It all started with Francis Ford Coppola’s The Godfather. Then came Mani Ratnam’s Nayagan, and finally the genre got an additional sheen with RGV’s Sarkar. Then this story and format were revisited and rehashed many times making it a template for gangster flicks and used by heroes and directors to add another feather in their repertoire. In the opening credits of Thalaiva, director A L Vijay pays tribute to Mani Ratnam, RGV and others who mastered the craft. Great move sir, but you should have taken care about lot many things than paying homage to the gurus. A L Vijay tries to refine the age-old story but only manages to make just another film in this zone.
The movie opens with Mumbai riots and Nazar and Sathyaraj become victims of those. A series of sacrifices lead to Sathyaraj becoming a messiah of masses and protecting the entire area. Then the film shifts gears to Australia where ‘Ilaithalapathy’ is seen as a dancer and a mineral water bottling plant owner. Then comes Amala Paul who joins their dance troupe and they fall in love. Vijay is brought to Mumbai and the transition of a dancer / businessman to a leader forms the rest of the story.
It seems Vijay fell in love with the city of Mumbai. His previous outing Thuppaki was set in Mumbai and most part of Thalaiva was shot at the same place. The pace and soul of the city is very well captured in every frame. A L Vijay made the first half breezy with loads of comic punches from Santhanam and warming up the romance between Vijay and Amala Paul. After a pre-interval twist, the rest of the movie rides high on emotions and one person outsmarting other. Finally, good wins over evil.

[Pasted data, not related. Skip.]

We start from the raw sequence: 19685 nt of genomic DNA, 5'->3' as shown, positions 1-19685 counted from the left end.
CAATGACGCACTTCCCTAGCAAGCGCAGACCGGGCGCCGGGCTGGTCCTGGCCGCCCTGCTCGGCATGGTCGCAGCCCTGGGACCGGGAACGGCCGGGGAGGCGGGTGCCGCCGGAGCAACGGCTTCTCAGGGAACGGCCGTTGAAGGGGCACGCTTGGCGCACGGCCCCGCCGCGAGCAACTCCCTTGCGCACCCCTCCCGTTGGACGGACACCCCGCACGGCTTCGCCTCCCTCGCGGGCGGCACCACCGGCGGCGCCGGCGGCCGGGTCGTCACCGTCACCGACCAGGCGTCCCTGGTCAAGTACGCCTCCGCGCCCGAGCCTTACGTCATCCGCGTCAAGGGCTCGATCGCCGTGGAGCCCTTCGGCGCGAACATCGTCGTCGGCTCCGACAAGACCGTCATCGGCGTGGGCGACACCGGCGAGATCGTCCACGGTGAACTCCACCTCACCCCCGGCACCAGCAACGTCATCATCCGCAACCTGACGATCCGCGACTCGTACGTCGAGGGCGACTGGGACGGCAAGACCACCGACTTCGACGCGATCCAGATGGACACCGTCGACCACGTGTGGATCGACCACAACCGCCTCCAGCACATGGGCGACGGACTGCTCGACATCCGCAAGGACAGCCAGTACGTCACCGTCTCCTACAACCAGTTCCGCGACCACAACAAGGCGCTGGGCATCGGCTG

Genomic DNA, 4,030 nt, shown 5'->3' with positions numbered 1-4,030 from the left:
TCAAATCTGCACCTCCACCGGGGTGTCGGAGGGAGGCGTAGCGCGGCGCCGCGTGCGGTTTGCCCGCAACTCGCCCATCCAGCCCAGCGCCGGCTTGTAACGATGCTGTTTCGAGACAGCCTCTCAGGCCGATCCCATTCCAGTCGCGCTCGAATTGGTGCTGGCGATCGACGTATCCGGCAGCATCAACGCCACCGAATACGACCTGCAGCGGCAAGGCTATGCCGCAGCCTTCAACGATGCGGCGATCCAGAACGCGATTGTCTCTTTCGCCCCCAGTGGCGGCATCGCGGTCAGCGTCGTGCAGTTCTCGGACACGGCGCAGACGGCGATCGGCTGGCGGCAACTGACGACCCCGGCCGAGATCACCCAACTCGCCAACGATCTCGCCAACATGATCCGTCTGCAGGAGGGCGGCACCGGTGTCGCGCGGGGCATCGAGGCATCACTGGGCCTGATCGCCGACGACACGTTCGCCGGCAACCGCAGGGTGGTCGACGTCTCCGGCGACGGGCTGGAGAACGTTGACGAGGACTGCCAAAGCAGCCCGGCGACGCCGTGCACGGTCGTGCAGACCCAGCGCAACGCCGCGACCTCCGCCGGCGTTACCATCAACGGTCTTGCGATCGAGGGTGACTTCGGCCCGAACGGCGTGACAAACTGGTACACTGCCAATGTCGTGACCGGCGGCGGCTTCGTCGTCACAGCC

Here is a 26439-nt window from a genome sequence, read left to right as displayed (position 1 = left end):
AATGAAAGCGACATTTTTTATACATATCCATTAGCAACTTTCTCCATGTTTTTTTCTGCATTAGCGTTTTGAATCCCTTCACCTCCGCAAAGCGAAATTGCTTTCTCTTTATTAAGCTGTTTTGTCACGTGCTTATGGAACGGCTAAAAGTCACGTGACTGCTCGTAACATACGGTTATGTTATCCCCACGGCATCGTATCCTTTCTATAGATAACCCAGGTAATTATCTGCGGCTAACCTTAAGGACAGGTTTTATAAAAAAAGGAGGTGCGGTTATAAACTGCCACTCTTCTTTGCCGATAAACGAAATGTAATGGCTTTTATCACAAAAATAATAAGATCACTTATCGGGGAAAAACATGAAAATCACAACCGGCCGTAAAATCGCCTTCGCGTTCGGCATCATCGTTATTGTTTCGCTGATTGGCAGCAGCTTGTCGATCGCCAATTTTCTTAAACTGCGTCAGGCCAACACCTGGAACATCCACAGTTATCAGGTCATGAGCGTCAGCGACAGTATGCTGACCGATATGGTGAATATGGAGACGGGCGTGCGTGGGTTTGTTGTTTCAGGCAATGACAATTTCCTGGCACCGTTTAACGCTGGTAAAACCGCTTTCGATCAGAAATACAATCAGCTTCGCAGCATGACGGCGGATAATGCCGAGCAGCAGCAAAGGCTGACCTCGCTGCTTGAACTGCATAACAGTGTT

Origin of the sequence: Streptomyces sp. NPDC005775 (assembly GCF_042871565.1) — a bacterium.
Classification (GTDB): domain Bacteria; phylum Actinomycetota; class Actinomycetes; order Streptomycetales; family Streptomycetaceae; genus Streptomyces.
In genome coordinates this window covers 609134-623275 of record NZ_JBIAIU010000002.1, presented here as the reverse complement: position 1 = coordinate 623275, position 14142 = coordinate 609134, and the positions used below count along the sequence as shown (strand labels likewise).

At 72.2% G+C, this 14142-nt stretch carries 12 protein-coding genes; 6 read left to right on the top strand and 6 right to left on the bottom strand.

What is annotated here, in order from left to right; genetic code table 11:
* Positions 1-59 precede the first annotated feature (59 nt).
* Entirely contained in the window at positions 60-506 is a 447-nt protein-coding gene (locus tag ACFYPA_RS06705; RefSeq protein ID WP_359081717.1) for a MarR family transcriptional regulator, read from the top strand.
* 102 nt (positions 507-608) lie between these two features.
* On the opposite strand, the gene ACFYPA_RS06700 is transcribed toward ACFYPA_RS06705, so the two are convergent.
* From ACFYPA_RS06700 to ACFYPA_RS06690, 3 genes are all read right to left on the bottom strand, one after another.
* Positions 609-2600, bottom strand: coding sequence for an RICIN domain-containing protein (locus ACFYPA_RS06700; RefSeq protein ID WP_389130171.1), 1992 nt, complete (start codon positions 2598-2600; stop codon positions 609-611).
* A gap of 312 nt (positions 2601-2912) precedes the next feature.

The high-fliers of the movie are the guerilla fight and chase sequences in Mumbai. Nirav Shah’s cinematography is top-notch in canning the locales of Australia and it walks an extra mile in bringing the frantic flavor of Mumbai to celluloid. The other best part of the film is the dance sequence between Vijay and Amala. This one reminded me of the one with Kamal Hassan and Revathi from Dancemaster. That’s what I call awesome choreography laced with melodious consonance of G V Prakash Kumar. Barring a couple, the songs fail to register but Prakash’s background score elevates every scene.
Vijay looks cool as a dancer but he couldn’t carry the grit and intensity that’s much needed for his character in the latter half. He’s not befitting in the role and his performance lacks conviction. He fails to make the viewer emote with his character. There’s plenty of melodrama but he never makes it visible on his face. It’s tough to read him from the expression that borders on been-there-done-that but never tried to live the character. That’s why Kamal Hassan still lives in our hearts and no other actor perfected that role.
The screenplay manages to build the tension with some clichéd and creative touches but the dragged narration makes it unpalatable. The run time is close to 3 hour 10 minutes and the last 30 minutes make you restless. Blame the editor for making the film devoid of slick editing. When you feel the movie is moving towards climax, there’s an unwarranted item-ish dance number that earns the wrath of the audience. Again the climax slips into stereotype making the film look very ordinary. The entire build-up to the climax was grossly wasted with a weary twist. As every other film, in the end, this one falls into the lap of Sarkar.
It’s time A L Vijay pulls his socks and does a decent homework before making a film. He made a half-baked cookie in the form of Thandavam and now repeated the same with Thalaiva. A better treatment and a better character elevation of the hero might have made this film a hallmark in its genre, but the director fails miserably in making the film work in his favor. This time The Godfather template fails to make the cut.
My Rating: Expectation – 7/10; Reality – 5/10view less